Early retirement targets

My instinct is that while others might set themselves targets, not many go as far as writing them down and then scoring their progress against them each month. I know Joe at Retire by 40 does it and finds it really useful, just as I do.


Half way through the year, my target tracker is looking quite healthy. I'm tracking 12 targets, of which 2 are done and, barring accident, the Tour du Mont Blanc hike target should be completed this time next week. A number of other targets are on track, so I just need to keep up my momentum on those.

As Joe says, a good thing about checking in on the targets each month is that it shows which goals need some extra attention. In my case, these include:

  1. Stretching - I'm having trouble getting back into this habit. Maybe I should repeat the 30 days yoga with Adrienne as I enjoyed doing that during our Covid lockdown.

  2. Learning French - in fairness, I'm now putting more effort into this than ever before. I need to keep at it, and hopefully some improvement will come.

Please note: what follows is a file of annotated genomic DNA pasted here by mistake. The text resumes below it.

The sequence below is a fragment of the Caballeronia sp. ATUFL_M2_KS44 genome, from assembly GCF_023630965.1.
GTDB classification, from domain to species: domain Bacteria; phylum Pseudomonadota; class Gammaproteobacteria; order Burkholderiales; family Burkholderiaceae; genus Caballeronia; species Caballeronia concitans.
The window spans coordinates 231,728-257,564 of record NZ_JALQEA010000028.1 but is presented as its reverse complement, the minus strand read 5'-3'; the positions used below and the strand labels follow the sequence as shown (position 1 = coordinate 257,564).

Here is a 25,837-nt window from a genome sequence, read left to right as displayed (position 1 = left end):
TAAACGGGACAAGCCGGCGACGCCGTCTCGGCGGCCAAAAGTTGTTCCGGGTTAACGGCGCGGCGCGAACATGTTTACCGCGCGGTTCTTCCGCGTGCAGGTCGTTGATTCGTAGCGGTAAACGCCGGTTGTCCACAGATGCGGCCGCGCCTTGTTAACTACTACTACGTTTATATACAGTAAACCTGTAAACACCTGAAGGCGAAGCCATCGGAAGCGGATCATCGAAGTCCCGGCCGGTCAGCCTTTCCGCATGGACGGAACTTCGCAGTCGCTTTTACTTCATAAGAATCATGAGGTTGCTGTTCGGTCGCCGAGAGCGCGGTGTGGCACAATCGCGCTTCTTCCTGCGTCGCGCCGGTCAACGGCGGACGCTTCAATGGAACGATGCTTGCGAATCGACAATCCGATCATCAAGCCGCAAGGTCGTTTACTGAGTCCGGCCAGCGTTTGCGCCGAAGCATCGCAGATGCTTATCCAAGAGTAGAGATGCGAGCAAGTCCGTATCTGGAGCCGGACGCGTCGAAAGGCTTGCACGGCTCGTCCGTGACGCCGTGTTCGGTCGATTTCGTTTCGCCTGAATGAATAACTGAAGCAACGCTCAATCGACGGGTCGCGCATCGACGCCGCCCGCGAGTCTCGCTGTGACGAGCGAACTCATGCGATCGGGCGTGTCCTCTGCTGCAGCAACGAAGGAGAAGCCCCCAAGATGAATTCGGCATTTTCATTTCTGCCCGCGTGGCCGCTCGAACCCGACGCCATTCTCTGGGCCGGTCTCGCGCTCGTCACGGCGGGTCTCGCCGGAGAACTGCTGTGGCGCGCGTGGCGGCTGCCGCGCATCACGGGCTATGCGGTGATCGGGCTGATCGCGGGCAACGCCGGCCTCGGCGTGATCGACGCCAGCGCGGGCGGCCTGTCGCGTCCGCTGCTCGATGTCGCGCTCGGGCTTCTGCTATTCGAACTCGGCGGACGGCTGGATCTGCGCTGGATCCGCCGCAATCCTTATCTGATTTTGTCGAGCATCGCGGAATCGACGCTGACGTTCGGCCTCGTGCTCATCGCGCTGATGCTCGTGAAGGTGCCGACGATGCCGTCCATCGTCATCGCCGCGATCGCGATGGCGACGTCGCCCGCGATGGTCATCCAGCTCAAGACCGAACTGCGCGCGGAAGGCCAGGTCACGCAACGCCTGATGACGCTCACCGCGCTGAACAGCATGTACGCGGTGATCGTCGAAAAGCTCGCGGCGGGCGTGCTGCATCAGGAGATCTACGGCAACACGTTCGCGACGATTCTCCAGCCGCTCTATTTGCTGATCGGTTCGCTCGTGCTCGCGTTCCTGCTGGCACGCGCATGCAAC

3. Imagine a new adventure for Sally & me - my most difficult target, because Sally probably doesn't want a new adventure.

  4. Understand French capital gains & inheritance tax - I must set some time aside and get this done. I'll aim to report some progress by the end of July.


It's difficult to believe that half the year has flown past already, time goes too quickly. On the plus side, it makes me glad that I made my early retirement decision meaning I now get to spend my time doing the things I choose to do. As I often say, I'm glad I had my career, but I'm also glad that I now get to enjoy living my early retired life. It's the best of both worlds.

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In terms of adventures. Could you go on a travel adventure with mates, ie a group of guys go off to Everest base camp for example for a month of trekking. Or is that too long to leave Sally by herself?

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Hi Ian, it could be that I could go on some adventures with my friends (as I just did for the Tour du Mont Blanc hike) and I'm sure I'll do some of that (although if they are still working then it would have to be for shorter durations). However, I'd still like to find things that Sally and I can enjoy together, so I'd like to think that things with friends would be in addition to rather than instead of doing things with Sally.